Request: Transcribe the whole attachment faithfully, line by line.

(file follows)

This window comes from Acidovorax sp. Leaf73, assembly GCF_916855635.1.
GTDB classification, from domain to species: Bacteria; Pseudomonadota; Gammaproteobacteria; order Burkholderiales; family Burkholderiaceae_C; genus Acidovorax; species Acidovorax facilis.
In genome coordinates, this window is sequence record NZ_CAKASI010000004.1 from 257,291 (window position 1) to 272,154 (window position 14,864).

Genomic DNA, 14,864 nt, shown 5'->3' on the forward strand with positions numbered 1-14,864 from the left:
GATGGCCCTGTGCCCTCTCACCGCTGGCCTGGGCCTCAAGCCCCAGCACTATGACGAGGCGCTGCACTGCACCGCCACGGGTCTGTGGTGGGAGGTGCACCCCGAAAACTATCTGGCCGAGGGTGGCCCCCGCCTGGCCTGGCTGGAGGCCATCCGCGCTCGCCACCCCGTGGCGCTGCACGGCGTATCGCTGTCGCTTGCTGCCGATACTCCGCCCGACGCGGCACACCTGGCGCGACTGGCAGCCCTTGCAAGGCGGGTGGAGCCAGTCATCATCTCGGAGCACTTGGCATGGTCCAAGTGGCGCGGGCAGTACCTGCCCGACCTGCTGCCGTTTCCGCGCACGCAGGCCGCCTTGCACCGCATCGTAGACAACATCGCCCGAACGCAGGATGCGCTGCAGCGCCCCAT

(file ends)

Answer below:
This window comes from Acidovorax sp. Leaf73, assembly GCF_916855635.1.
GTDB classification, from domain to species: Bacteria; Pseudomonadota; Gammaproteobacteria; order Burkholderiales; family Burkholderiaceae_C; genus Acidovorax; species Acidovorax facilis.
In genome coordinates, this window is sequence record NZ_CAKASI010000004.1 from 257,291 (window position 1) to 272,154 (window position 14,864).

Genomic DNA, 14,864 nt, shown 5'->3' on the forward strand with positions numbered 1-14,864 from the left:
GATGGCCCTGTGCCCTCTCACCGCTGGCCTGGGCCTCAAGCCCCAGCACTATGACGAGGCGCTGCACTGCACCGCCACGGGTCTGTGGTGGGAGGTGCACCCCGAAAACTATCTGGCCGAGGGTGGCCCCCGCCTGGCCTGGCTGGAGGCCATCCGCGCTCGCCACCCCGTGGCGCTGCACGGCGTATCGCTGTCGCTTGCTGCCGATACTCCGCCCGACGCGGCACACCTGGCGCGACTGGCAGCCCTTGCAAGGCGGGTGGAGCCAGTCATCATCTCGGAGCACTTGGCATGGTCCAAGTGGCGCGGGCAGTACCTGCCCGACCTGCTGCCGTTTCCGCGCACGCAGGCCGCCTTGCACCGCATCGTAGACAACATCGCCCGAACGCAGGATGCGCTGCAGCGCCCCAT